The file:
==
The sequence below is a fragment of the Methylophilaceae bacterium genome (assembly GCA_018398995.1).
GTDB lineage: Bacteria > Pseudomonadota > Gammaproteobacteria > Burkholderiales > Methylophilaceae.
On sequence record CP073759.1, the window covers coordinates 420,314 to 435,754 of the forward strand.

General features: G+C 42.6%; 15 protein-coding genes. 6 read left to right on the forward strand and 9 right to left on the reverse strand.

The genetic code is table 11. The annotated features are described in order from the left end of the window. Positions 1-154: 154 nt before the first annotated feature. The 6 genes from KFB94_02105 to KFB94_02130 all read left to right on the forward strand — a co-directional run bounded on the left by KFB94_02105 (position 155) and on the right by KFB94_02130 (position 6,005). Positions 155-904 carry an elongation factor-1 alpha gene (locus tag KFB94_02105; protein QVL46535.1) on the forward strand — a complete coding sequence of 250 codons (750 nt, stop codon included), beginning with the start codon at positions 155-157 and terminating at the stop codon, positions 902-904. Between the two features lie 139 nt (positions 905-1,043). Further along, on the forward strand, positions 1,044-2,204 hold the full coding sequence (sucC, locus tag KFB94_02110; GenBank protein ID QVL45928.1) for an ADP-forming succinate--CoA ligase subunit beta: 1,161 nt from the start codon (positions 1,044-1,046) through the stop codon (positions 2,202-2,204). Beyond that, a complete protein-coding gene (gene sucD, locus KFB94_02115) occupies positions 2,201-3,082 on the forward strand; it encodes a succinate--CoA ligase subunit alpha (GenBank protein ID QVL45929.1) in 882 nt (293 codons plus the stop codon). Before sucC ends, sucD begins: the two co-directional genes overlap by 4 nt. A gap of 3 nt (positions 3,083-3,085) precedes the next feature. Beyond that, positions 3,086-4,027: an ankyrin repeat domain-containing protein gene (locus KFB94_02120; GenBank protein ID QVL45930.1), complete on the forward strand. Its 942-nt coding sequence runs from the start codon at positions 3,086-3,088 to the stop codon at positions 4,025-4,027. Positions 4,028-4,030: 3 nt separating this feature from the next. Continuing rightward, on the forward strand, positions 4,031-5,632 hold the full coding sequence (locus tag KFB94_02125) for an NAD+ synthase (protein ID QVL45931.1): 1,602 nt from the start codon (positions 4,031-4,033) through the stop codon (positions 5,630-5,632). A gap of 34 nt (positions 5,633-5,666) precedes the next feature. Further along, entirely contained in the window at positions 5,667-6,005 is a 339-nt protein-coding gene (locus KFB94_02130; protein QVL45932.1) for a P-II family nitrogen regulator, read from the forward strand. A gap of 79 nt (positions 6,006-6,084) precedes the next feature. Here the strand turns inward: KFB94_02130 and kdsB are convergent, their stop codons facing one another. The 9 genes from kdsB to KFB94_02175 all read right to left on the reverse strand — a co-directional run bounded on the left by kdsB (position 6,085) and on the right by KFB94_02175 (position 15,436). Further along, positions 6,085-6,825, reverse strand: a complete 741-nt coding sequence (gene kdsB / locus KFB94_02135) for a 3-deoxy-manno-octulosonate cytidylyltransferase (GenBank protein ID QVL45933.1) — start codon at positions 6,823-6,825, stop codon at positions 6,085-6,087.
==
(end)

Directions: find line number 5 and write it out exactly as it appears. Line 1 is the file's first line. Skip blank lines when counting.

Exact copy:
The genetic code is table 11. The annotated features are described in order from the left end of the window. Positions 1-154: 154 nt before the first annotated feature. The 6 genes from KFB94_02105 to KFB94_02130 all read left to right on the forward strand — a co-directional run bounded on the left by KFB94_02105 (position 155) and on the right by KFB94_02130 (position 6,005). Positions 155-904 carry an elongation factor-1 alpha gene (locus tag KFB94_02105; protein QVL46535.1) on the forward strand — a complete coding sequence of 250 codons (750 nt, stop codon included), beginning with the start codon at positions 155-157 and terminating at the stop codon, positions 902-904. Between the two features lie 139 nt (positions 905-1,043). Further along, on the forward strand, positions 1,044-2,204 hold the full coding sequence (sucC, locus tag KFB94_02110; GenBank protein ID QVL45928.1) for an ADP-forming succinate--CoA ligase subunit beta: 1,161 nt from the start codon (positions 1,044-1,046) through the stop codon (positions 2,202-2,204). Beyond that, a complete protein-coding gene (gene sucD, locus KFB94_02115) occupies positions 2,201-3,082 on the forward strand; it encodes a succinate--CoA ligase subunit alpha (GenBank protein ID QVL45929.1) in 882 nt (293 codons plus the stop codon). Before sucC ends, sucD begins: the two co-directional genes overlap by 4 nt. A gap of 3 nt (positions 3,083-3,085) precedes the next feature. Beyond that, positions 3,086-4,027: an ankyrin repeat domain-containing protein gene (locus KFB94_02120; GenBank protein ID QVL45930.1), complete on the forward strand. Its 942-nt coding sequence runs from the start codon at positions 3,086-3,088 to the stop codon at positions 4,025-4,027. Positions 4,028-4,030: 3 nt separating this feature from the next. Continuing rightward, on the forward strand, positions 4,031-5,632 hold the full coding sequence (locus tag KFB94_02125) for an NAD+ synthase (protein ID QVL45931.1): 1,602 nt from the start codon (positions 4,031-4,033) through the stop codon (positions 5,630-5,632). A gap of 34 nt (positions 5,633-5,666) precedes the next feature. Further along, entirely contained in the window at positions 5,667-6,005 is a 339-nt protein-coding gene (locus KFB94_02130; protein QVL45932.1) for a P-II family nitrogen regulator, read from the forward strand. A gap of 79 nt (positions 6,006-6,084) precedes the next feature. Here the strand turns inward: KFB94_02130 and kdsB are convergent, their stop codons facing one another. The 9 genes from kdsB to KFB94_02175 all read right to left on the reverse strand — a co-directional run bounded on the left by kdsB (position 6,085) and on the right by KFB94_02175 (position 15,436). Further along, positions 6,085-6,825, reverse strand: a complete 741-nt coding sequence (gene kdsB / locus KFB94_02135) for a 3-deoxy-manno-octulosonate cytidylyltransferase (GenBank protein ID QVL45933.1) — start codon at positions 6,823-6,825, stop codon at positions 6,085-6,087.